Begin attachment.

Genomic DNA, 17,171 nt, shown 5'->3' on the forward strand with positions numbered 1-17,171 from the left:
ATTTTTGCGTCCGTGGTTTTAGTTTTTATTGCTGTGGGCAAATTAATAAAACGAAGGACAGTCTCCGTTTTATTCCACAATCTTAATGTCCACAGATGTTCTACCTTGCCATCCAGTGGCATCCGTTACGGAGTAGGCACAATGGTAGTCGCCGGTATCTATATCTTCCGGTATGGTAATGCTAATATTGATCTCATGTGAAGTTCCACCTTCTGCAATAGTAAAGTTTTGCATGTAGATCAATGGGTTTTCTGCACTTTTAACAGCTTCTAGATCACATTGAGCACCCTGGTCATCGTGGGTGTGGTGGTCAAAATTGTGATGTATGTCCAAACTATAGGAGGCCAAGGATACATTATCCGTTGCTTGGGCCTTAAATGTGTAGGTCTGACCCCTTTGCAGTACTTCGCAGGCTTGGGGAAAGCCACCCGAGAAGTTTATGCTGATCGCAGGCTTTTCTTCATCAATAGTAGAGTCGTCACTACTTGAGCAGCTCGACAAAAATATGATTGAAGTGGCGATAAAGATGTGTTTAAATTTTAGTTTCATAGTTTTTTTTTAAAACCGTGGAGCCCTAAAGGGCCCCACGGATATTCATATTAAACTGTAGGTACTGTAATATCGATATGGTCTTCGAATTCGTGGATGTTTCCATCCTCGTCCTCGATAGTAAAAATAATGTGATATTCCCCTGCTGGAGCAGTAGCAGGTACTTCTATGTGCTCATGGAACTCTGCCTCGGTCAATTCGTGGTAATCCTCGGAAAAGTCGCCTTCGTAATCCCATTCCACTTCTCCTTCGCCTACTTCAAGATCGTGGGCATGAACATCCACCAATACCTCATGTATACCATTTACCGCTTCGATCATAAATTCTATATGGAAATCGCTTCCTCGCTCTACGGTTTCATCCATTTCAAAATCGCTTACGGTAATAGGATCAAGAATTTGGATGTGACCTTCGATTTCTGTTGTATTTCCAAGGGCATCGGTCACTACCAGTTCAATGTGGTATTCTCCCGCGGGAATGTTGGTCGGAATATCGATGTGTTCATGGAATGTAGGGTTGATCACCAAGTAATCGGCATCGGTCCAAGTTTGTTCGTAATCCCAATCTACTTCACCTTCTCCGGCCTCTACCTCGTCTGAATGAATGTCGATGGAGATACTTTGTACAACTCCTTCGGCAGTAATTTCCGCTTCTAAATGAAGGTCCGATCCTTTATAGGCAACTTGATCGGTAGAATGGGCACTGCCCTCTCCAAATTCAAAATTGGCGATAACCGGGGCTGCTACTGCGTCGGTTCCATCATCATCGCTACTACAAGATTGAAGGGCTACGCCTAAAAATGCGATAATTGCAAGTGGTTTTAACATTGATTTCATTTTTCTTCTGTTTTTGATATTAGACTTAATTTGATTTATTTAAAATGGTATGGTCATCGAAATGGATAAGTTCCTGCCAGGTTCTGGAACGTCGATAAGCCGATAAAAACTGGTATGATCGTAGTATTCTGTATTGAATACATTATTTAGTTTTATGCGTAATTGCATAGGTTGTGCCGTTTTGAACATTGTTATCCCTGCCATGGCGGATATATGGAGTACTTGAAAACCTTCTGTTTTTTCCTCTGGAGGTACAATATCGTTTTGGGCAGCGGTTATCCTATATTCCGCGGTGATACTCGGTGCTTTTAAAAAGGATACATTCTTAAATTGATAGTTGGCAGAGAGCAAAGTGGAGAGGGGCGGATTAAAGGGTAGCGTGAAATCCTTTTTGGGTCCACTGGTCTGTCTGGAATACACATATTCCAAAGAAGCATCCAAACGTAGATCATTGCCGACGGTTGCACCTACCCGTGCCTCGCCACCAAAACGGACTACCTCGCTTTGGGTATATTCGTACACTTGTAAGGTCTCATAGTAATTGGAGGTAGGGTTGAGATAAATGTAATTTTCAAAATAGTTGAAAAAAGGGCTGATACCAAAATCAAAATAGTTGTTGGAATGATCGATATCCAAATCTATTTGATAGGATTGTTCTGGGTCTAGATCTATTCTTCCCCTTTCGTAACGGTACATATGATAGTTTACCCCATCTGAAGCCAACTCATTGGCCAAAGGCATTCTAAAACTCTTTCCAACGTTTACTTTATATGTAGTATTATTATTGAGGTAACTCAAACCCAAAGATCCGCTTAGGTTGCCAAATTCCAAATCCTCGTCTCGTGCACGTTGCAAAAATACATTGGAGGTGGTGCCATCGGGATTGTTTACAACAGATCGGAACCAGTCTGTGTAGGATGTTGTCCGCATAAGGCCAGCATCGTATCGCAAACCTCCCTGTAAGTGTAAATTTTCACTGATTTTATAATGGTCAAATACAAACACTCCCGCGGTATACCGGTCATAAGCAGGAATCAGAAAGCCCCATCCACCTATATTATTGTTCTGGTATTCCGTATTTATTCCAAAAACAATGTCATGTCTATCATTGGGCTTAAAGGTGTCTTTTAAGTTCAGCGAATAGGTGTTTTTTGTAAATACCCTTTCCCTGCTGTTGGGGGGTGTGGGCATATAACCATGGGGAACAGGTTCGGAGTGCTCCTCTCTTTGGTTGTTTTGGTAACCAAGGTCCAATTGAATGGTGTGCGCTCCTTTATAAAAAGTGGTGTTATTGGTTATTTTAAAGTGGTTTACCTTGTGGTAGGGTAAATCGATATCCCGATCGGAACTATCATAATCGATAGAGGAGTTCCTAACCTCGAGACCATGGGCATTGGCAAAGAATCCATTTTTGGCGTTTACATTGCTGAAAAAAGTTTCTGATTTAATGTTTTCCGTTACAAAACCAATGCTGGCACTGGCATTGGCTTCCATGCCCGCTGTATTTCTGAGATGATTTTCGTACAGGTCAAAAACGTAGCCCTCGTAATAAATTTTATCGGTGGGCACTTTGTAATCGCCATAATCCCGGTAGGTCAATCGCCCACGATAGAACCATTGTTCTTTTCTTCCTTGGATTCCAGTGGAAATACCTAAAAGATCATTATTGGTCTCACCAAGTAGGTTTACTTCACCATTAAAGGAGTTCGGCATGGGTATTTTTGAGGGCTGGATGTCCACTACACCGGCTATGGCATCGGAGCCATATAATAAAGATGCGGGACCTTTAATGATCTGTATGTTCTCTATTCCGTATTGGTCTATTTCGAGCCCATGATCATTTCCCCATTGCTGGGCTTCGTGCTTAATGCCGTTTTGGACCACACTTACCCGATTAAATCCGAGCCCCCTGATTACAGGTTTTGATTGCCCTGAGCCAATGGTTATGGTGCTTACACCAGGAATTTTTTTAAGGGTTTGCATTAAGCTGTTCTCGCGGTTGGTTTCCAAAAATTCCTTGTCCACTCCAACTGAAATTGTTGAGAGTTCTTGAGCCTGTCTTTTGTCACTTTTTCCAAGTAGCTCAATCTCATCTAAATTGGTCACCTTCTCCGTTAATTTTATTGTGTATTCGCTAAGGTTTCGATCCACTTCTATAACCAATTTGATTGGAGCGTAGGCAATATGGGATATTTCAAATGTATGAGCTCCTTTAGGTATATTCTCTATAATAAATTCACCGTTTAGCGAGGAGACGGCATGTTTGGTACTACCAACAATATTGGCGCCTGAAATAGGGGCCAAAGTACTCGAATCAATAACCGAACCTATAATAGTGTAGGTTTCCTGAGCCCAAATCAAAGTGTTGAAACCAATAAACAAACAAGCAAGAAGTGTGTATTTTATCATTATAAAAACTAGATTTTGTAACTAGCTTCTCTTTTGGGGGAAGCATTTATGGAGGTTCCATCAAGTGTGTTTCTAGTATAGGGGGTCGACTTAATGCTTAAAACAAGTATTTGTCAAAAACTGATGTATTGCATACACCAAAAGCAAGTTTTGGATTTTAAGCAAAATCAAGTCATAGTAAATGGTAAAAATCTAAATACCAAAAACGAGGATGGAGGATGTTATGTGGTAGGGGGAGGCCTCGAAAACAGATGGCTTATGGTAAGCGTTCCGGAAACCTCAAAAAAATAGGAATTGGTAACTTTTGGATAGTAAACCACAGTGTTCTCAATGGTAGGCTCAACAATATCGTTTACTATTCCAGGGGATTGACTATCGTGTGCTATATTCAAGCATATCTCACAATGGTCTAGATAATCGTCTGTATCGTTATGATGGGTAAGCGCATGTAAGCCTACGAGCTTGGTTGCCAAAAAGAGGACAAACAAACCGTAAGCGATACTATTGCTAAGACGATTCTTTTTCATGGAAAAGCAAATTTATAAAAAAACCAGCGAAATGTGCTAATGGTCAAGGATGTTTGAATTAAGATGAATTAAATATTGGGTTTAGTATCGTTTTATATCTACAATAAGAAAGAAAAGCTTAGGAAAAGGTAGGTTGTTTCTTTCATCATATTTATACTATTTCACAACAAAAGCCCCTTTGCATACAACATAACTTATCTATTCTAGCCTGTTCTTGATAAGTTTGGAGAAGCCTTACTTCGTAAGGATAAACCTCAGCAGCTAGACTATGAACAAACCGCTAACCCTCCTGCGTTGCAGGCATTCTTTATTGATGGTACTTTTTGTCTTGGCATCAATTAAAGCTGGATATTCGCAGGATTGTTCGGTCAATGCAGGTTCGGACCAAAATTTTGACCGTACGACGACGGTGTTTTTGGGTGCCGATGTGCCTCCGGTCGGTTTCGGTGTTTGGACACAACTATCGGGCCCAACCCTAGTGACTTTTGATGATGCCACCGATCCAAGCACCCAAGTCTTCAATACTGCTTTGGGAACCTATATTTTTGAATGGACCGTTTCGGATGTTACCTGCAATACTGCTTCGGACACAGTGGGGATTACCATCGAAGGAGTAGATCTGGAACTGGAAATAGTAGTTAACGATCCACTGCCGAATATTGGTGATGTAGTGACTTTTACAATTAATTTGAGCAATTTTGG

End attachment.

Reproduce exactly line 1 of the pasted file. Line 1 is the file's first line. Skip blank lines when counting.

Genomic DNA, 17,171 nt, shown 5'->3' on the forward strand with positions numbered 1-17,171 from the left: